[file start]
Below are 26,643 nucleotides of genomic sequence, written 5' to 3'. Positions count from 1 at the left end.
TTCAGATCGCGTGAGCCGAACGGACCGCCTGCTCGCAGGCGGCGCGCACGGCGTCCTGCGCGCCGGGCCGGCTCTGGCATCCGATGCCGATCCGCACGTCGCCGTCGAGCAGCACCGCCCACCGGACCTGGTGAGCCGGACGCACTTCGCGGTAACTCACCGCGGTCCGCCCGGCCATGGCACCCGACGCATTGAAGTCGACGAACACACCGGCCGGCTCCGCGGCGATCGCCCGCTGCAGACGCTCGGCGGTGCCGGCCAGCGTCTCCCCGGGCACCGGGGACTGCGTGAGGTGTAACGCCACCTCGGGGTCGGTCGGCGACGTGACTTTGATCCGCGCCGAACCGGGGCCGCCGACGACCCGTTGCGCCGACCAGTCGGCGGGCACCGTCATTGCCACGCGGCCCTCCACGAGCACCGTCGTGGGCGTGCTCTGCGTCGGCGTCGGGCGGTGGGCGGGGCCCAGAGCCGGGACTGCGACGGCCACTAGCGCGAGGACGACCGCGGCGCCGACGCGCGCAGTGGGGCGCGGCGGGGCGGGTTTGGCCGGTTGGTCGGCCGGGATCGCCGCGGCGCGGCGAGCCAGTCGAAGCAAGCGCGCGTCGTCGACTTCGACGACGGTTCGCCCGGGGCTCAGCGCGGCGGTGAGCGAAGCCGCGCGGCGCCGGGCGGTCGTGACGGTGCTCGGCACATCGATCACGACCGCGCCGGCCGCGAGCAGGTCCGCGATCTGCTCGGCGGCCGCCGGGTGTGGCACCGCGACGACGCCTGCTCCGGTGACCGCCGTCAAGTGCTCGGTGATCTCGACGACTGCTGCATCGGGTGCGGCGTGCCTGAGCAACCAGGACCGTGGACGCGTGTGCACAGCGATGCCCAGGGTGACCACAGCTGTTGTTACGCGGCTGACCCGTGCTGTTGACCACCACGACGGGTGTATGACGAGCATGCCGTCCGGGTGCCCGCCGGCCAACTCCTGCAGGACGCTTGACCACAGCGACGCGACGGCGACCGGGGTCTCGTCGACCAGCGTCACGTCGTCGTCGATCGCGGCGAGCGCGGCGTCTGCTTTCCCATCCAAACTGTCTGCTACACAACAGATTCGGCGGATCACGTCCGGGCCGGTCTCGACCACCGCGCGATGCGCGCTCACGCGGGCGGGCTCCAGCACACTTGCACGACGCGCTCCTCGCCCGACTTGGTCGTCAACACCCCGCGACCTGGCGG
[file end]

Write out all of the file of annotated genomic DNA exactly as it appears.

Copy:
Below are 26,643 nucleotides of genomic sequence, written 5' to 3'. Positions count from 1 at the left end.
TTCAGATCGCGTGAGCCGAACGGACCGCCTGCTCGCAGGCGGCGCGCACGGCGTCCTGCGCGCCGGGCCGGCTCTGGCATCCGATGCCGATCCGCACGTCGCCGTCGAGCAGCACCGCCCACCGGACCTGGTGAGCCGGACGCACTTCGCGGTAACTCACCGCGGTCCGCCCGGCCATGGCACCCGACGCATTGAAGTCGACGAACACACCGGCCGGCTCCGCGGCGATCGCCCGCTGCAGACGCTCGGCGGTGCCGGCCAGCGTCTCCCCGGGCACCGGGGACTGCGTGAGGTGTAACGCCACCTCGGGGTCGGTCGGCGACGTGACTTTGATCCGCGCCGAACCGGGGCCGCCGACGACCCGTTGCGCCGACCAGTCGGCGGGCACCGTCATTGCCACGCGGCCCTCCACGAGCACCGTCGTGGGCGTGCTCTGCGTCGGCGTCGGGCGGTGGGCGGGGCCCAGAGCCGGGACTGCGACGGCCACTAGCGCGAGGACGACCGCGGCGCCGACGCGCGCAGTGGGGCGCGGCGGGGCGGGTTTGGCCGGTTGGTCGGCCGGGATCGCCGCGGCGCGGCGAGCCAGTCGAAGCAAGCGCGCGTCGTCGACTTCGACGACGGTTCGCCCGGGGCTCAGCGCGGCGGTGAGCGAAGCCGCGCGGCGCCGGGCGGTCGTGACGGTGCTCGGCACATCGATCACGACCGCGCCGGCCGCGAGCAGGTCCGCGATCTGCTCGGCGGCCGCCGGGTGTGGCACCGCGACGACGCCTGCTCCGGTGACCGCCGTCAAGTGCTCGGTGATCTCGACGACTGCTGCATCGGGTGCGGCGTGCCTGAGCAACCAGGACCGTGGACGCGTGTGCACAGCGATGCCCAGGGTGACCACAGCTGTTGTTACGCGGCTGACCCGTGCTGTTGACCACCACGACGGGTGTATGACGAGCATGCCGTCCGGGTGCCCGCCGGCCAACTCCTGCAGGACGCTTGACCACAGCGACGCGACGGCGACCGGGGTCTCGTCGACCAGCGTCACGTCGTCGTCGATCGCGGCGAGCGCGGCGTCTGCTTTCCCATCCAAACTGTCTGCTACACAACAGATTCGGCGGATCACGTCCGGGCCGGTCTCGACCACCGCGCGATGCGCGCTCACGCGGGCGGGCTCCAGCACACTTGCACGACGCGCTCCTCGCCCGACTTGGTCGTCAACACCCCGCGACCTGGCGG